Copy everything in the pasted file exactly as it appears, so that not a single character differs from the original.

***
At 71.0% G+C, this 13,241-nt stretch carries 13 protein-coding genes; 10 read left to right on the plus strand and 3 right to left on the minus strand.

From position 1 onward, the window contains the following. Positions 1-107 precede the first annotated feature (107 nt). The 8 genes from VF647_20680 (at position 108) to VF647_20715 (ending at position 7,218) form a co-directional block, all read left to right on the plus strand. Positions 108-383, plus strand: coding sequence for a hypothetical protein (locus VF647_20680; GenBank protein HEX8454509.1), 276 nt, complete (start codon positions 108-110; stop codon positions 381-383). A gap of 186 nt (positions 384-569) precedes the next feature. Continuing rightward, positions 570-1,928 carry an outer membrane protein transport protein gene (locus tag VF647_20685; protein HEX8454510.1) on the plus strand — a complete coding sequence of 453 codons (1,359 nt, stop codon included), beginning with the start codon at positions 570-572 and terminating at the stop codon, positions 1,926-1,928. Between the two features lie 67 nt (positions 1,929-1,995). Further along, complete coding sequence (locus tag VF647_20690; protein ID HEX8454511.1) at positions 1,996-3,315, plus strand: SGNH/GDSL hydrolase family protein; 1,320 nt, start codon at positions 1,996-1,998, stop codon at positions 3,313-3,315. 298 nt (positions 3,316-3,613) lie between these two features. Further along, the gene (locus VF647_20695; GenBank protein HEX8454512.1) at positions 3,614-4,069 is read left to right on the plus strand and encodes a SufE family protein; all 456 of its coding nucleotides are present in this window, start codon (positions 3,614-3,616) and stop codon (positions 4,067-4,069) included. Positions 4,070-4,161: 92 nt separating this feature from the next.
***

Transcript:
At 71.0% G+C, this 13,241-nt stretch carries 13 protein-coding genes; 10 read left to right on the plus strand and 3 right to left on the minus strand.

From position 1 onward, the window contains the following. Positions 1-107 precede the first annotated feature (107 nt). The 8 genes from VF647_20680 (at position 108) to VF647_20715 (ending at position 7,218) form a co-directional block, all read left to right on the plus strand. Positions 108-383, plus strand: coding sequence for a hypothetical protein (locus VF647_20680; GenBank protein HEX8454509.1), 276 nt, complete (start codon positions 108-110; stop codon positions 381-383). A gap of 186 nt (positions 384-569) precedes the next feature. Continuing rightward, positions 570-1,928 carry an outer membrane protein transport protein gene (locus tag VF647_20685; protein HEX8454510.1) on the plus strand — a complete coding sequence of 453 codons (1,359 nt, stop codon included), beginning with the start codon at positions 570-572 and terminating at the stop codon, positions 1,926-1,928. Between the two features lie 67 nt (positions 1,929-1,995). Further along, complete coding sequence (locus tag VF647_20690; protein ID HEX8454511.1) at positions 1,996-3,315, plus strand: SGNH/GDSL hydrolase family protein; 1,320 nt, start codon at positions 1,996-1,998, stop codon at positions 3,313-3,315. 298 nt (positions 3,316-3,613) lie between these two features. Further along, the gene (locus VF647_20695; GenBank protein HEX8454512.1) at positions 3,614-4,069 is read left to right on the plus strand and encodes a SufE family protein; all 456 of its coding nucleotides are present in this window, start codon (positions 3,614-3,616) and stop codon (positions 4,067-4,069) included. Positions 4,070-4,161: 92 nt separating this feature from the next.